Managing PK Deficiency | Know PK Deficiency

Managing PK deficiency

Building a management plan with the right team

Explore the key terms used on this page

Patients who communicate with their healthcare team are happier with their treatment and receive better care.

Many different healthcare professionals will play an important role in managing PK deficiency:

Many different healthcare professionals will play an important role in managing PK deficiency:

Hematologist

Family doctor, general practitioner, or pediatrician

  • The doctor you see for checkups and yearly flu shots or other wellness visits

Registered nurse

  • In addition to nurses at your doctor's office, there are nurses who specialize in giving transfusions

Counselor or psychologist

  • Living with PK deficiency can cause stress and anxiety. It may help to find a support group or a mental health professional to talk to

Based on your symptoms, you may need to add other specialists on your care team such as a cardiologist, an endocrinologist, or a gastroenterologist.

Right now, there is no cure for PK deficiency.

Your doctor may recommend some of the following options to manage symptoms and complications:

Managing hemolytic anemia

RBC transfusions

To boost RBC levels, donated blood cells can be added to the bloodstream. Some people with PK deficiency may never have transfusions, some may have them occasionally, and others may have them on a regular basis. The degree of anemia and symptoms that come with it are evaluated before adding transfusions to a management plan.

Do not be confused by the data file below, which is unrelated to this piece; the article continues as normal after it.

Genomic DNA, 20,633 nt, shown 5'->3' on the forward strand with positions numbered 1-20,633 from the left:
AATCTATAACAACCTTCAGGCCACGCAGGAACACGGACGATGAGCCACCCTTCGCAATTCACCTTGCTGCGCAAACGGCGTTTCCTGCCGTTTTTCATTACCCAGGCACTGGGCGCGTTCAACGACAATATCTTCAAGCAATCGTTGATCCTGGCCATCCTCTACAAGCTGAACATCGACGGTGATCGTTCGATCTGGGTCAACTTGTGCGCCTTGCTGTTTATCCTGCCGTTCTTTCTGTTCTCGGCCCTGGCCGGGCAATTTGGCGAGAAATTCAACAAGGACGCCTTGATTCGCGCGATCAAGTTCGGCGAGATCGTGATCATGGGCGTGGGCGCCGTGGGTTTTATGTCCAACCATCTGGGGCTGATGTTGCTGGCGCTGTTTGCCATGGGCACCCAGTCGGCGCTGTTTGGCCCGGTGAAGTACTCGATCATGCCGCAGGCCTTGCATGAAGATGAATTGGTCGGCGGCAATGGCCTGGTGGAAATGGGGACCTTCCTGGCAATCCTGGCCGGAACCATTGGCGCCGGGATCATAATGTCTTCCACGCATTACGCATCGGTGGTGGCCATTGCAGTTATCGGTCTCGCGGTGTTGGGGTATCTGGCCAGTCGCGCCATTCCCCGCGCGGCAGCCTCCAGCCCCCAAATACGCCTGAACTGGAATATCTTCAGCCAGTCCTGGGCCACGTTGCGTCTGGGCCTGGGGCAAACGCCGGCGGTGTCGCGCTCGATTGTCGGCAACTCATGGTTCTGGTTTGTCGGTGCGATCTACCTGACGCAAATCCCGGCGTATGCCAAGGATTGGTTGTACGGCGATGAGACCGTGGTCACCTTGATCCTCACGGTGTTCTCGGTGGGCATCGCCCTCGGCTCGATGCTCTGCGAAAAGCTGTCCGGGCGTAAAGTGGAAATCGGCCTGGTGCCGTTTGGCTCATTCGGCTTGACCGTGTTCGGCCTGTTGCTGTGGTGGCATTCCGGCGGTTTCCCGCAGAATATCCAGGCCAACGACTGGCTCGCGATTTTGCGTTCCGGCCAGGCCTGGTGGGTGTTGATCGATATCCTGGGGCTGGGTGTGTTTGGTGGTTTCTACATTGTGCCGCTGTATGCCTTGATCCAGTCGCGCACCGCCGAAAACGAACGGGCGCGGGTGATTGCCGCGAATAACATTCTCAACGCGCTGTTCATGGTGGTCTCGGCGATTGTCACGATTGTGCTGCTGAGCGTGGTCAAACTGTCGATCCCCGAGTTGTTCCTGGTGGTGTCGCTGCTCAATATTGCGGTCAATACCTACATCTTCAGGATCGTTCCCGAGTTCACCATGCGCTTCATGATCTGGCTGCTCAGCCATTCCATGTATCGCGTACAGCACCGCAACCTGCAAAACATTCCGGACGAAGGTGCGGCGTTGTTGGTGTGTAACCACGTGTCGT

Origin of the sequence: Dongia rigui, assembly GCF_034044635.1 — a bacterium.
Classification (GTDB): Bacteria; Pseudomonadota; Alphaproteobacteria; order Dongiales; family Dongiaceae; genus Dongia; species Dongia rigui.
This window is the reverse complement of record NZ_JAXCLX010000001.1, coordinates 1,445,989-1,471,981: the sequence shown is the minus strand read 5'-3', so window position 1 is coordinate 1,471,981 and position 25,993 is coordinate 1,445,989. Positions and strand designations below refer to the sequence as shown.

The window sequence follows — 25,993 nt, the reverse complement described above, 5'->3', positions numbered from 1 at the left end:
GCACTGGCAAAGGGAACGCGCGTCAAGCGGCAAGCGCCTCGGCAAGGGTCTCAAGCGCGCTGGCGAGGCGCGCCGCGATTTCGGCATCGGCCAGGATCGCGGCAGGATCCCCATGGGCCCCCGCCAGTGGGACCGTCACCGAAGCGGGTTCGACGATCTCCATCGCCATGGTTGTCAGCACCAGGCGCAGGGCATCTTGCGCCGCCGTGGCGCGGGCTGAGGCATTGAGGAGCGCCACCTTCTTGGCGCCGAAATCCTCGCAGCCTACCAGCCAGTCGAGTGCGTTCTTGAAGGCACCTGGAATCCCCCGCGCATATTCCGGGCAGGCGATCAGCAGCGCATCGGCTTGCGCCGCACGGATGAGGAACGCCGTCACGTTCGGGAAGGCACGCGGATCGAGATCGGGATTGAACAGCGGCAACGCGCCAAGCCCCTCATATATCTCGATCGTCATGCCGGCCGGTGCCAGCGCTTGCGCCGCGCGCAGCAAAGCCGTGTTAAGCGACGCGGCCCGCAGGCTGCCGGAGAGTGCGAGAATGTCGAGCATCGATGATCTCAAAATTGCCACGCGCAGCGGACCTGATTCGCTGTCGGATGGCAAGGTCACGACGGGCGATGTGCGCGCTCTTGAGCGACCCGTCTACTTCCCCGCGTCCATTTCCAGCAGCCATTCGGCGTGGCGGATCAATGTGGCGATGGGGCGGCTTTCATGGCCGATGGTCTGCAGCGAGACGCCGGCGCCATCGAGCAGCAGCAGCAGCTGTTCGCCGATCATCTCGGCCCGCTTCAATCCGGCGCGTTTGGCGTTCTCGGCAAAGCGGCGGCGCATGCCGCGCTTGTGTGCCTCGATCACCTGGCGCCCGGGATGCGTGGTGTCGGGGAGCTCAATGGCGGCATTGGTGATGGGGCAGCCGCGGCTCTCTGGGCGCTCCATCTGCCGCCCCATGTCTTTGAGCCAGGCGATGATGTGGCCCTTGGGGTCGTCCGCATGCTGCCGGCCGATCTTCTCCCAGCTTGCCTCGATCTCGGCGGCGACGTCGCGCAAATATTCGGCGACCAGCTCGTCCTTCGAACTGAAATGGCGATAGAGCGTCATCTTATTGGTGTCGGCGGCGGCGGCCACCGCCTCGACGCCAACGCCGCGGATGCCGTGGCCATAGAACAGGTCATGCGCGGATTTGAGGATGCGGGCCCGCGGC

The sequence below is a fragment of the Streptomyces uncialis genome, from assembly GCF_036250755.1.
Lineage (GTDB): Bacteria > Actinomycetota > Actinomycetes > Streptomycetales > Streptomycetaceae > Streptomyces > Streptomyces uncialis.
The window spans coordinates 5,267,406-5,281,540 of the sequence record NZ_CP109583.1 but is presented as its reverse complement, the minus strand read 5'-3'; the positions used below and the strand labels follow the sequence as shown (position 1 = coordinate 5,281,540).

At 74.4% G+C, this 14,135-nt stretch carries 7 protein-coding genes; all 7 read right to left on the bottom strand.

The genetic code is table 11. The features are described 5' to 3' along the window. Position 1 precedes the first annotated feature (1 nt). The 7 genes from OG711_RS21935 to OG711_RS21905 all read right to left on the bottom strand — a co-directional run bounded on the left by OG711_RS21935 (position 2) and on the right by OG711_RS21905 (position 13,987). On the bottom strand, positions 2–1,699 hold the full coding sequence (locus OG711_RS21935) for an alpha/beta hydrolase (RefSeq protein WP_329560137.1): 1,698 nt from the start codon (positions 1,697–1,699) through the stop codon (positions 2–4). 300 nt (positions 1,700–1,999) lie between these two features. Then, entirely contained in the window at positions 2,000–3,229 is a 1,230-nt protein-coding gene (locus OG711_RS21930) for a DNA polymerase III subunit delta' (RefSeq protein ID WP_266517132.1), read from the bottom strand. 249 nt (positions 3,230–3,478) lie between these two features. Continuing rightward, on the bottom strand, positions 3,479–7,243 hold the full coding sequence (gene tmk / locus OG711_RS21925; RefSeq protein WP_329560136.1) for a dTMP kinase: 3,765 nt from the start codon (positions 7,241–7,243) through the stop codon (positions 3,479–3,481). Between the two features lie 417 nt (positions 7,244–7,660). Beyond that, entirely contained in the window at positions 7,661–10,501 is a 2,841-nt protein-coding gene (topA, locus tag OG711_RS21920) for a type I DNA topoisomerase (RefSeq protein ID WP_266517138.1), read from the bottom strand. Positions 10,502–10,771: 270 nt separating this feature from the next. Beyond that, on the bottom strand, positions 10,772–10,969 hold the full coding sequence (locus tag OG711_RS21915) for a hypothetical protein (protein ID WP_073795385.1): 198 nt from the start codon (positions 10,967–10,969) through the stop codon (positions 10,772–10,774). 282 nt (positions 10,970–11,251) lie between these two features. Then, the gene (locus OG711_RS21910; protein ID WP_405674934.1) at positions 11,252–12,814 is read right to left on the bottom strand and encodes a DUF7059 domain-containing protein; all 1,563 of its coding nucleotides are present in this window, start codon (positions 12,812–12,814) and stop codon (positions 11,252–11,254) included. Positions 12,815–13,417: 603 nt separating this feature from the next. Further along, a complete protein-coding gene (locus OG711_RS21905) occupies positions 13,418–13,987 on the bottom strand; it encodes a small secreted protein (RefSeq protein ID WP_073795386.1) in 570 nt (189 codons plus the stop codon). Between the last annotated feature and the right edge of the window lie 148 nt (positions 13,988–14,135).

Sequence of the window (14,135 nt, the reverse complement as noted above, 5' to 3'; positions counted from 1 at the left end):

Splenectomy

The spleen may become enlarged due to RBCs breaking down. The spleen also sometimes removes RBCs that still work. A splenectomy may be considered to increase RBC counts or prevent further complications. But people who have their spleen removed may be at higher risk for certain bacterial infections. If you undergo a splenectomy, talk with your hematologist about ways to minimize your risk.

Managing complications

Cholecystectomy

To prevent the ongoing risk of gallstones due to continued hemolysis, the removal of the gallbladder may be considered. Gallstones can cause nausea, stomach pain, or other forms of gallbladder disease.

Chelation therapy

A type of medicine called a chelation agent binds with iron in the bloodstream to form a substance the body can remove more easily.

Cardiologist: A doctor that specializes in heart disease


Endocrinologist: A doctor that specializes in conditions caused by problems with glands and hormones (endocrine diseases)


Gastroenterologist: A doctor that specializes in diseases affecting the digestive system


Ophthalmologist: A doctor that specializes in vision issues and eye disease


Transfusion: The process of putting blood into the bloodstream by intravenous (IV, meaning through the veins) infusion into the arm


Splenectomy: Surgical removal of the spleen


Cholecystectomy: Surgical removal of the gallbladder


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